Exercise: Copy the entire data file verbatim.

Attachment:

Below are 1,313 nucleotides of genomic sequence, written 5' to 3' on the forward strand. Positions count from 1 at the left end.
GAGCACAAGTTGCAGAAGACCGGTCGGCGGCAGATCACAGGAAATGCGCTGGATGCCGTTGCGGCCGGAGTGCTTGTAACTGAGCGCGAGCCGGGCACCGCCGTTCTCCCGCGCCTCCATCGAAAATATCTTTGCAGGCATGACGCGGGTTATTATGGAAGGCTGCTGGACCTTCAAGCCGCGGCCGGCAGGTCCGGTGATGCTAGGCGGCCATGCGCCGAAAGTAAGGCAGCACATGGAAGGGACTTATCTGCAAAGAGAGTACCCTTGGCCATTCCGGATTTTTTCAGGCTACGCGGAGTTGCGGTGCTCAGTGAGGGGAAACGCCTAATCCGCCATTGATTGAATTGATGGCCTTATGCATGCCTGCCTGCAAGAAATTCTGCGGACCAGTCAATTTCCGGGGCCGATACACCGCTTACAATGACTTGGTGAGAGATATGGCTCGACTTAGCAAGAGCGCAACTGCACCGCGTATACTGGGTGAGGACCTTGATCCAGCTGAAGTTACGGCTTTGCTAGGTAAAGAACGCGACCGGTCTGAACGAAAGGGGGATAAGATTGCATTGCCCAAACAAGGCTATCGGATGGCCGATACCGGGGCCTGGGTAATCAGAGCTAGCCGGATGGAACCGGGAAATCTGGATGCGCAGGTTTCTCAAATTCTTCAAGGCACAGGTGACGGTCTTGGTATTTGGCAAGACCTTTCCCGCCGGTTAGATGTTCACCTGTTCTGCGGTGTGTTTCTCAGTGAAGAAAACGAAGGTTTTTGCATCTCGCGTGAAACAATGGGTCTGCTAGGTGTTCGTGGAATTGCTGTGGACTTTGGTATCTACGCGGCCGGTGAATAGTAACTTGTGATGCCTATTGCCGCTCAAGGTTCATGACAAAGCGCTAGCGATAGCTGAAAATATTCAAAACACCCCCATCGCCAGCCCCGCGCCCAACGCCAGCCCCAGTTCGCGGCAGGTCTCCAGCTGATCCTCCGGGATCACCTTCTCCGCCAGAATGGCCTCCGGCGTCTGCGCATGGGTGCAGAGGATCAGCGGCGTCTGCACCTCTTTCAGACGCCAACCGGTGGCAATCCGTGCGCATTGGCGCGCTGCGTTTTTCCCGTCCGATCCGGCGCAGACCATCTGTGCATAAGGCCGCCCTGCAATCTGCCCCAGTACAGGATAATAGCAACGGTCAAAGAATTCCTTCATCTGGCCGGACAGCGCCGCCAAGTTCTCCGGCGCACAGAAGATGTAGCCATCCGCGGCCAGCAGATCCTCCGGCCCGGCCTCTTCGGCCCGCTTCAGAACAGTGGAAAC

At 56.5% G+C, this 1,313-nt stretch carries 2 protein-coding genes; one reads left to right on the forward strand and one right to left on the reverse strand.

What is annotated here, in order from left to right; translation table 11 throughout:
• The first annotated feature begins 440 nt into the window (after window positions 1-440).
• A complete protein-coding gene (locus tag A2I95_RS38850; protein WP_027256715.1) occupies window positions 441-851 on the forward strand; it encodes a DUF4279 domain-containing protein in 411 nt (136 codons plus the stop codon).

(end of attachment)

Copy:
Below are 1,313 nucleotides of genomic sequence, written 5' to 3' on the forward strand. Positions count from 1 at the left end.
GAGCACAAGTTGCAGAAGACCGGTCGGCGGCAGATCACAGGAAATGCGCTGGATGCCGTTGCGGCCGGAGTGCTTGTAACTGAGCGCGAGCCGGGCACCGCCGTTCTCCCGCGCCTCCATCGAAAATATCTTTGCAGGCATGACGCGGGTTATTATGGAAGGCTGCTGGACCTTCAAGCCGCGGCCGGCAGGTCCGGTGATGCTAGGCGGCCATGCGCCGAAAGTAAGGCAGCACATGGAAGGGACTTATCTGCAAAGAGAGTACCCTTGGCCATTCCGGATTTTTTCAGGCTACGCGGAGTTGCGGTGCTCAGTGAGGGGAAACGCCTAATCCGCCATTGATTGAATTGATGGCCTTATGCATGCCTGCCTGCAAGAAATTCTGCGGACCAGTCAATTTCCGGGGCCGATACACCGCTTACAATGACTTGGTGAGAGATATGGCTCGACTTAGCAAGAGCGCAACTGCACCGCGTATACTGGGTGAGGACCTTGATCCAGCTGAAGTTACGGCTTTGCTAGGTAAAGAACGCGACCGGTCTGAACGAAAGGGGGATAAGATTGCATTGCCCAAACAAGGCTATCGGATGGCCGATACCGGGGCCTGGGTAATCAGAGCTAGCCGGATGGAACCGGGAAATCTGGATGCGCAGGTTTCTCAAATTCTTCAAGGCACAGGTGACGGTCTTGGTATTTGGCAAGACCTTTCCCGCCGGTTAGATGTTCACCTGTTCTGCGGTGTGTTTCTCAGTGAAGAAAACGAAGGTTTTTGCATCTCGCGTGAAACAATGGGTCTGCTAGGTGTTCGTGGAATTGCTGTGGACTTTGGTATCTACGCGGCCGGTGAATAGTAACTTGTGATGCCTATTGCCGCTCAAGGTTCATGACAAAGCGCTAGCGATAGCTGAAAATATTCAAAACACCCCCATCGCCAGCCCCGCGCCCAACGCCAGCCCCAGTTCGCGGCAGGTCTCCAGCTGATCCTCCGGGATCACCTTCTCCGCCAGAATGGCCTCCGGCGTCTGCGCATGGGTGCAGAGGATCAGCGGCGTCTGCACCTCTTTCAGACGCCAACCGGTGGCAATCCGTGCGCATTGGCGCGCTGCGTTTTTCCCGTCCGATCCGGCGCAGACCATCTGTGCATAAGGCCGCCCTGCAATCTGCCCCAGTACAGGATAATAGCAACGGTCAAAGAATTCCTTCATCTGGCCGGACAGCGCCGCCAAGTTCTCCGGCGCACAGAAGATGTAGCCATCCGCGGCCAGCAGATCCTCCGGCCCGGCCTCTTCGGCCCGCTTCAGAACAGTGGAAAC

At 56.5% G+C, this 1,313-nt stretch carries 2 protein-coding genes; one reads left to right on the forward strand and one right to left on the reverse strand.

What is annotated here, in order from left to right; translation table 11 throughout:
• The first annotated feature begins 440 nt into the window (after window positions 1-440).
• A complete protein-coding gene (locus tag A2I95_RS38850; protein WP_027256715.1) occupies window positions 441-851 on the forward strand; it encodes a DUF4279 domain-containing protein in 411 nt (136 codons plus the stop codon).